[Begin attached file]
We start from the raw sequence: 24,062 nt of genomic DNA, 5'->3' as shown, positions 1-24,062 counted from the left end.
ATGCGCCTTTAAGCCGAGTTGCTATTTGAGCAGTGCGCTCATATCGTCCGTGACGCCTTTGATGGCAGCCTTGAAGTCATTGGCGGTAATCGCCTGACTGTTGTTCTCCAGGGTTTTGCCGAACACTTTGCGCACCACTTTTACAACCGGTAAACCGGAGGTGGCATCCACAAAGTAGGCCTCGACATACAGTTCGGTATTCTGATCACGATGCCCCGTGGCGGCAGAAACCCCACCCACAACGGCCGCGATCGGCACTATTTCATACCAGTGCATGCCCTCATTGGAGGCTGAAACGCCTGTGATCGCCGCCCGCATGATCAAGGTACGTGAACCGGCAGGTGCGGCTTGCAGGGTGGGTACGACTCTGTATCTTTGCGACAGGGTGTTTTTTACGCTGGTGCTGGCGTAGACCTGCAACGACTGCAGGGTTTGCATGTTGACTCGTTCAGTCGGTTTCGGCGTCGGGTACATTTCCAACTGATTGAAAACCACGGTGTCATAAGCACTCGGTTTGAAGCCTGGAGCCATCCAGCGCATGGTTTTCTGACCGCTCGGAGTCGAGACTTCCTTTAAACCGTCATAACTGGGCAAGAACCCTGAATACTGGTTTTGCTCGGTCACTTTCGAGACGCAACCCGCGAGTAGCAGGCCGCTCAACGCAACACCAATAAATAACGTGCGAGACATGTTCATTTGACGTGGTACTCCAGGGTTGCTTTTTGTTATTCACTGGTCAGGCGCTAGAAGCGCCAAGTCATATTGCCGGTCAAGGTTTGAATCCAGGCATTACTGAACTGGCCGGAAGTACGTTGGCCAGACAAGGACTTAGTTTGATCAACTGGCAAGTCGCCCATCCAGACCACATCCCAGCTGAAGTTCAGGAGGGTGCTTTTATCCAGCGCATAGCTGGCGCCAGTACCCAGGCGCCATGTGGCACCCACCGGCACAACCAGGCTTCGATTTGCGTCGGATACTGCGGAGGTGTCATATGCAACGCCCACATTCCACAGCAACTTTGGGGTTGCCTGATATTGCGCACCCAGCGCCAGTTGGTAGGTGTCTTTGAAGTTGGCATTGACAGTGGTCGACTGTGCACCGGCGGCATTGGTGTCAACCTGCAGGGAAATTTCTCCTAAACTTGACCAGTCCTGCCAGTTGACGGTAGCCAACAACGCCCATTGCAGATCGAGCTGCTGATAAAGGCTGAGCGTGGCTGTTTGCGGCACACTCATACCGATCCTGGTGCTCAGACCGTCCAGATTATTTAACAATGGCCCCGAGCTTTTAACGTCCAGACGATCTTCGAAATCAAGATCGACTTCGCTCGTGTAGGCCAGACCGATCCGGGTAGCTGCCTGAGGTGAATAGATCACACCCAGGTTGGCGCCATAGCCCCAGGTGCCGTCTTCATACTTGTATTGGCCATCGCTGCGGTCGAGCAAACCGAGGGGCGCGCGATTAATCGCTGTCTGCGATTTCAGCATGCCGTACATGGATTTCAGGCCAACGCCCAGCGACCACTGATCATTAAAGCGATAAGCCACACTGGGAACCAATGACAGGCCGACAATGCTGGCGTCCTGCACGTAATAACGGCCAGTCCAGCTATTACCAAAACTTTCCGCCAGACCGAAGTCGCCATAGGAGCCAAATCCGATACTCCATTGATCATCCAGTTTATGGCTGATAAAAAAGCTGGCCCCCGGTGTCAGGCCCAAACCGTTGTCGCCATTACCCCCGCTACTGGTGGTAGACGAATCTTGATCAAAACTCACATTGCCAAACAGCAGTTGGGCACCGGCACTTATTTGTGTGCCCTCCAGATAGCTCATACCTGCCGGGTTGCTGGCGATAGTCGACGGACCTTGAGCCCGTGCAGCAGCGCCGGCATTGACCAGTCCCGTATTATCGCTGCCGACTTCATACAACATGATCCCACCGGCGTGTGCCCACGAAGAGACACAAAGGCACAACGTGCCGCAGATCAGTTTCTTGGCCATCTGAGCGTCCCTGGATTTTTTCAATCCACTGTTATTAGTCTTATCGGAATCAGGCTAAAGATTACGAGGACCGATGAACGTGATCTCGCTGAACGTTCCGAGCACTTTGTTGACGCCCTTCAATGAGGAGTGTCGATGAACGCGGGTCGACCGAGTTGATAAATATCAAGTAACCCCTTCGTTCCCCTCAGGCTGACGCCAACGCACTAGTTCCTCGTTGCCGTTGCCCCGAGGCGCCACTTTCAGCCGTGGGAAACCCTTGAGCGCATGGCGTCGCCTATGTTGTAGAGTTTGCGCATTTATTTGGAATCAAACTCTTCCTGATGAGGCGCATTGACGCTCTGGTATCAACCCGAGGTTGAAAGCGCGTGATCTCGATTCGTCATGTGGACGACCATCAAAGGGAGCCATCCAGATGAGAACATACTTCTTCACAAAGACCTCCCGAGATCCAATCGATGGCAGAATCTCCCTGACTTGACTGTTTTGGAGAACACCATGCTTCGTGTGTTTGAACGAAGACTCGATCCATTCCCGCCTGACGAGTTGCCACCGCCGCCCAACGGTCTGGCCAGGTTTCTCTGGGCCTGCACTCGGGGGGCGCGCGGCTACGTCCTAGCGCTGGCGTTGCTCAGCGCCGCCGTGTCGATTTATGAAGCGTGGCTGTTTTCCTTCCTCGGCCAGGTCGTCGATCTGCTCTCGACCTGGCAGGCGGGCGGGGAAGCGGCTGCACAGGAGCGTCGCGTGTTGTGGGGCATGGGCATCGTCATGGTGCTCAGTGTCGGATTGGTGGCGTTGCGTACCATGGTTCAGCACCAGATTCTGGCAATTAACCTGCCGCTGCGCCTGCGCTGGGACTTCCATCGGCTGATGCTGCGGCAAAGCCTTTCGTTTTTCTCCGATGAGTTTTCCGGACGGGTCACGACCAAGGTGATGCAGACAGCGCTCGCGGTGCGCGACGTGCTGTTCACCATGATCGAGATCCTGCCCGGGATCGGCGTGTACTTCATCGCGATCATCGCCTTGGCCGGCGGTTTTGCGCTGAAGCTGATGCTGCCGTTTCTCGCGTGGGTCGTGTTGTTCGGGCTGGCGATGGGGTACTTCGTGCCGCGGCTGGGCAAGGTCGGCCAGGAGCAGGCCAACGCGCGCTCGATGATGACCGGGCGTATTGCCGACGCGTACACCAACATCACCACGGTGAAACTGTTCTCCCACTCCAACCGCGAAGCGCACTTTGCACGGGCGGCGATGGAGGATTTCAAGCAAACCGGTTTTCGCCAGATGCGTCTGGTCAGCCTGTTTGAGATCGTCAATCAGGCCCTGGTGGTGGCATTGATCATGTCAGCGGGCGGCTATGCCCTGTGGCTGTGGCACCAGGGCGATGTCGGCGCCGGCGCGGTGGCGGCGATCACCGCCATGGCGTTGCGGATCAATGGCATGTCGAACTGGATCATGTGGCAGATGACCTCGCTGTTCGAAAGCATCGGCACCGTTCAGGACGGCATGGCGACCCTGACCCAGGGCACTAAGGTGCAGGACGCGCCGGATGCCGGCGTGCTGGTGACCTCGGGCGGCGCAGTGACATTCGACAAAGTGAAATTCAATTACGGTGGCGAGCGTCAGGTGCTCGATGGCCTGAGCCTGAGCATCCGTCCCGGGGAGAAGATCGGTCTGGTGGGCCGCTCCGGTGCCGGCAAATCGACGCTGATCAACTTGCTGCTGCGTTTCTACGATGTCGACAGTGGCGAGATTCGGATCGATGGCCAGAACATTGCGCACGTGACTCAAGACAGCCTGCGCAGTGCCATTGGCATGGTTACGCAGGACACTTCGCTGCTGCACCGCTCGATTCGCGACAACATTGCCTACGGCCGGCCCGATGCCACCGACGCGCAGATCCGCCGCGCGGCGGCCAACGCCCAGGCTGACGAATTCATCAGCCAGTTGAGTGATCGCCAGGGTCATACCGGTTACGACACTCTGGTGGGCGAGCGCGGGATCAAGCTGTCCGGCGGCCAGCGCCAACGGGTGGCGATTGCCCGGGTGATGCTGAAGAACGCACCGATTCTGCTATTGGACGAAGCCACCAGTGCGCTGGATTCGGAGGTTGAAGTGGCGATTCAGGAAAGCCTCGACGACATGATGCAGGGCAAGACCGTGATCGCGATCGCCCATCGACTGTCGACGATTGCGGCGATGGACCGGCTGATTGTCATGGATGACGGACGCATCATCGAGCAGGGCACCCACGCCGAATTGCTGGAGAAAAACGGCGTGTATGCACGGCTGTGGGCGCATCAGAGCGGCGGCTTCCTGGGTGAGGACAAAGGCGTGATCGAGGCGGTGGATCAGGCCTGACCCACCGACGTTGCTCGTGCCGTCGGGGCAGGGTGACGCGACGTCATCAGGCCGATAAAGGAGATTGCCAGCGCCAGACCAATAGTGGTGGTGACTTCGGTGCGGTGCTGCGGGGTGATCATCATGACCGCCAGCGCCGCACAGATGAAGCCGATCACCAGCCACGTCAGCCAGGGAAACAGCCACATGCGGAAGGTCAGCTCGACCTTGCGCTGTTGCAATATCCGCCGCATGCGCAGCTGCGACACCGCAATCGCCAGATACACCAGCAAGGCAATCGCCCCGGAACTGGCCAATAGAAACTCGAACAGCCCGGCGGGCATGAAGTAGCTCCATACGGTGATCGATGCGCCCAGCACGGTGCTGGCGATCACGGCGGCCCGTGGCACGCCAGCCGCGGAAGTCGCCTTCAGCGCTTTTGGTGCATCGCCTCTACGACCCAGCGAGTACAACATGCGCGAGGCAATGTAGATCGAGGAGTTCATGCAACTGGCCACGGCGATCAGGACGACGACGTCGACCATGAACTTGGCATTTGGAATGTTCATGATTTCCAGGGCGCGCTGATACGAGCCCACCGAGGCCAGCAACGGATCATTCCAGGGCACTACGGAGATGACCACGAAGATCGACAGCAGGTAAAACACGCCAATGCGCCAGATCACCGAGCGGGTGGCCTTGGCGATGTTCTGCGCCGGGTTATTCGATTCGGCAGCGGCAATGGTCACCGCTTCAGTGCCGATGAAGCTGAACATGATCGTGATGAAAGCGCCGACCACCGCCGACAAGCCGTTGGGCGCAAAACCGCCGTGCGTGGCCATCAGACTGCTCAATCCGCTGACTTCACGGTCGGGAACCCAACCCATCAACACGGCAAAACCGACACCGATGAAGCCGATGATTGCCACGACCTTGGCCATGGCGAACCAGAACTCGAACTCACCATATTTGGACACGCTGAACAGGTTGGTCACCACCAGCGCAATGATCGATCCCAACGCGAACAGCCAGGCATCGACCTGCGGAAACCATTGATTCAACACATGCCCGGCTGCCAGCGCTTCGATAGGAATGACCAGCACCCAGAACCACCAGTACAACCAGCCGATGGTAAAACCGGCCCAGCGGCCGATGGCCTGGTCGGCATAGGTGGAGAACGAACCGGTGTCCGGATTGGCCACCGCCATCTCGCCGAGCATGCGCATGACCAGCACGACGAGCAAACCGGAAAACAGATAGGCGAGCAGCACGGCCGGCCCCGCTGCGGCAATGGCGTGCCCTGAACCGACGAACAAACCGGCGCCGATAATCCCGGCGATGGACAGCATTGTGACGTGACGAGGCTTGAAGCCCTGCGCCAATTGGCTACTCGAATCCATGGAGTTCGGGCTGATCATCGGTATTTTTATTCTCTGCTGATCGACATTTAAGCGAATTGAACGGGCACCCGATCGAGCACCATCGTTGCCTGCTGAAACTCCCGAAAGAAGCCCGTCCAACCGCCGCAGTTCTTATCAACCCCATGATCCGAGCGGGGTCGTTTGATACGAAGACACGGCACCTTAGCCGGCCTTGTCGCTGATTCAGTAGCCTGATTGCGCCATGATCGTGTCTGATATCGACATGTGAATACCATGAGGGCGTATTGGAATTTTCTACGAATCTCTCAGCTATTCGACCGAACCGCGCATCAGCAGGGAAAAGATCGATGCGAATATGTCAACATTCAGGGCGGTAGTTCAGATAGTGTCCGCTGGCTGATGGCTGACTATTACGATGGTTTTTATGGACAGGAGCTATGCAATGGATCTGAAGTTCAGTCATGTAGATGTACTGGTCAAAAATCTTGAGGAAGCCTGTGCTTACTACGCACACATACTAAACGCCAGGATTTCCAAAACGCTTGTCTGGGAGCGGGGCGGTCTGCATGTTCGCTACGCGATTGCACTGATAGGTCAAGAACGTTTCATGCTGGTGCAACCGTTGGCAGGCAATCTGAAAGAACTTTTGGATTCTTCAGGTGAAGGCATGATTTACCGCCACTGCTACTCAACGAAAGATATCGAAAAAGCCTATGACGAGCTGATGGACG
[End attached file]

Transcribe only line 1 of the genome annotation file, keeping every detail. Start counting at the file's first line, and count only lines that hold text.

We start from the raw sequence: 24,062 nt of genomic DNA, 5'->3' as shown, positions 1-24,062 counted from the left end.